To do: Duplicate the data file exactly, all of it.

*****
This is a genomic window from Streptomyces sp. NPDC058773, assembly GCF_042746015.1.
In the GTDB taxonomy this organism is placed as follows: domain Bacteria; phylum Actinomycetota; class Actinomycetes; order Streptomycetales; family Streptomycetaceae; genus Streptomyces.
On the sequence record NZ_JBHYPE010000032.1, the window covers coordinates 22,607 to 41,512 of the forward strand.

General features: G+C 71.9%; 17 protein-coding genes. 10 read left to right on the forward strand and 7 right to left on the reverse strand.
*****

This is a genomic window from Streptomyces sp. NPDC058773, assembly GCF_042746015.1.
In the GTDB taxonomy this organism is placed as follows: domain Bacteria; phylum Actinomycetota; class Actinomycetes; order Streptomycetales; family Streptomycetaceae; genus Streptomyces.
On the sequence record NZ_JBHYPE010000032.1, the window covers coordinates 22,607 to 41,512 of the forward strand.

General features: G+C 71.9%; 17 protein-coding genes. 10 read left to right on the forward strand and 7 right to left on the reverse strand.